The Russian residents of Ukraine can hardly be called “occupiers.” Up until the dawn of the 20th century, the Ukrainian language, which was the backbone of the new Ukrainian authorities’ nation-building effort, was the language of several central provinces of the country. The eastern part - Kharkiv and Donbass, were essentially regions inhabited only by ethnic Russians. In the middle of the 18th century, Ukraine’s Black Sea region was also inhabited exclusively by Russian settlers who had recaptured this land from the Turks. Russian became the lingua franca of numerous national communities - Greeks, Bulgarians, Armenians and Jews, who had either lived in these territories for centuries, or had moved there in the 18th and 19th centuries. However, following the ouster of President Yanukovych in 2014, the Russian language was de jure banned from the media and official bodies. Simultaneously, the country’s pro-Western authorities began an all-out police persecution of "pro-Russian activists" - politicians who called for dialogue with Moscow. As a result, Moscow was forced to take back Crimea, which was handed over to the Ukrainian Soviet Republic in 1954, since 90 percent of Crimeans were Russian-speakers, and 80 percent were ethnic Russians. It was the very same reason why Russia supported the separatists in Donbass and spent the following eight years in negotiations with the West and Kiev.

However, Washington apparently believed that Russia could not have any national interests. The “Minsk agreements” were ignored and Ukrainian propaganda was busily creating the image of an enemy, while simultaneously destroying friendly and family ties severed by borders established in 1991. At the same time, despite Ukraine's flagrant non-compliance with NATO standards, the prospects of its future membership in the Alliance was becoming more and more obvious.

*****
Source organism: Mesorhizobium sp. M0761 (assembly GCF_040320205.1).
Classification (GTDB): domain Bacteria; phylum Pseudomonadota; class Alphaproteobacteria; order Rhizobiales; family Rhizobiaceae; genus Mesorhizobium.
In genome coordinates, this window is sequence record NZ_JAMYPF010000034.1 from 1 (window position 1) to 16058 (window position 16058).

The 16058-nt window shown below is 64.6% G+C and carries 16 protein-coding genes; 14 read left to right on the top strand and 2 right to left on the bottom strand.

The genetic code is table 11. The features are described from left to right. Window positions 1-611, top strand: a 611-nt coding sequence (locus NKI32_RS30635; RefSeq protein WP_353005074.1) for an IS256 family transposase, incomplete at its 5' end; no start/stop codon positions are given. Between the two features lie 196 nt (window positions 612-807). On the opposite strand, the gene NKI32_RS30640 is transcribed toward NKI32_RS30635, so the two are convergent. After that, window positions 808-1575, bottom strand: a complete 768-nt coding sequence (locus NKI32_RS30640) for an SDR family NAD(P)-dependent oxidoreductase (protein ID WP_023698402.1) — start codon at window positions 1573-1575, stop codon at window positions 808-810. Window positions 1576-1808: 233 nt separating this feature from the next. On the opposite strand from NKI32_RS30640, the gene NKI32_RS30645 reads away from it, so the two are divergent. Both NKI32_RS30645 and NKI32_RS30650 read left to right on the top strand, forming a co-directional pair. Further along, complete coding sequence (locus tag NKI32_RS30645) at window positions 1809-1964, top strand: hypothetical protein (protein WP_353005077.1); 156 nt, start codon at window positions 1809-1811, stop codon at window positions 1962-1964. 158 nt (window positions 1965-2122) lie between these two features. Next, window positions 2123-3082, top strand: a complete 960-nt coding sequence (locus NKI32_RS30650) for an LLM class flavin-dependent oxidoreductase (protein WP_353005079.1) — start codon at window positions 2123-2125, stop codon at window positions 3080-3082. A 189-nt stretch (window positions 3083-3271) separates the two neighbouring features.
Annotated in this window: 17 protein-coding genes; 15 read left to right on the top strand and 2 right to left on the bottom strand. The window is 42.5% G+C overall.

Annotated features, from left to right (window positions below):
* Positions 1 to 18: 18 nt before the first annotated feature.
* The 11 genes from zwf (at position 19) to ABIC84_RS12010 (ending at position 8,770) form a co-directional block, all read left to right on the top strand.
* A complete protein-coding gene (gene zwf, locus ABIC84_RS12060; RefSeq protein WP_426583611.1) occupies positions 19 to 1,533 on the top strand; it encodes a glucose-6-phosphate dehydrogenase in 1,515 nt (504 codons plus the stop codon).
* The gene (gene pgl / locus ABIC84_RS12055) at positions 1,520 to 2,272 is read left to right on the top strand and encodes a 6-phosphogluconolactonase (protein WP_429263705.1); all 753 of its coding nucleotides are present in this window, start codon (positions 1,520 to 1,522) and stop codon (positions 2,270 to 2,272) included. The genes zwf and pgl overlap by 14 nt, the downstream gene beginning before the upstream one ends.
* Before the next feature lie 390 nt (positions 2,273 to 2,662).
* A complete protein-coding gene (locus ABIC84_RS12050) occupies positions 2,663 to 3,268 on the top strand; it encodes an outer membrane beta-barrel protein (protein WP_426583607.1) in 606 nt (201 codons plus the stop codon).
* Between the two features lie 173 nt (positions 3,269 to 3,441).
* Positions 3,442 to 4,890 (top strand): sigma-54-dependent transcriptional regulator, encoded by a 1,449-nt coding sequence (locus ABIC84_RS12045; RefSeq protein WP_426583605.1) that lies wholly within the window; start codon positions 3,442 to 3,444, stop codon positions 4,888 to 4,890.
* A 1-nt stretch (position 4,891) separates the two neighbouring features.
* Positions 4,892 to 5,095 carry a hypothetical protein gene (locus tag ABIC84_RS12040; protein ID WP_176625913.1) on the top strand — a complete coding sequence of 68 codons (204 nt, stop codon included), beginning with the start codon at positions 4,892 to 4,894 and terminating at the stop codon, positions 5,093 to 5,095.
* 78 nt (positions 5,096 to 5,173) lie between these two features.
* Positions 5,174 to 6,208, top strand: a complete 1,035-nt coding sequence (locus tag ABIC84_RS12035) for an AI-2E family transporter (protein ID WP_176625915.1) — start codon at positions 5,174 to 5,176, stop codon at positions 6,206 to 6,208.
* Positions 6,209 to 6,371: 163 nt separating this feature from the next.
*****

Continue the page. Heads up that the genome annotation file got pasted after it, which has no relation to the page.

All of Moscow's requests to halt NATO’s eastward expansion were ignored. Moreover, ever new sanctions were imposed on Russia, which was being increasingly demonized by Western propaganda. At the same time, emboldened by the power of the United States behind its back, Kiev threatened Moscow and repeatedly promised to “clean up” Donbass from separatists. This meant a total genocide of the region’s Russian-speaking population. Ukraine had a chance to come to terms with the current situation, and, following the example of Moldova, whose de jure member, the unrecognized Transnistrian Republic, has existed for 30 years now, freeze the conflict, thus saving thousands of human lives. However, Kiev continued to exchange fire with separatists along the disengagement line, as if to tease the Kremlin.

The outcome was sad. Having amassed his troops near the border, Vladimir Putin in his address to fellow citizens listed all the claims against NATO and Ukraine, while simultaneously making a historical flashback into the history of Ukraine as a state. He also mentioned violations of international law by Western countries, such as the 1999 bombing of Belgrade, the invasion of Iraq, and support for terrorism. The last warning was also ignored by Kiev. Vladimir Putin then made another statement, a short one, where he openly stated that since Russia is NATO’s main enemy, it has to ensure the security of its borders. Just as he was speaking, Russian troops were already crossing the Ukrainian border...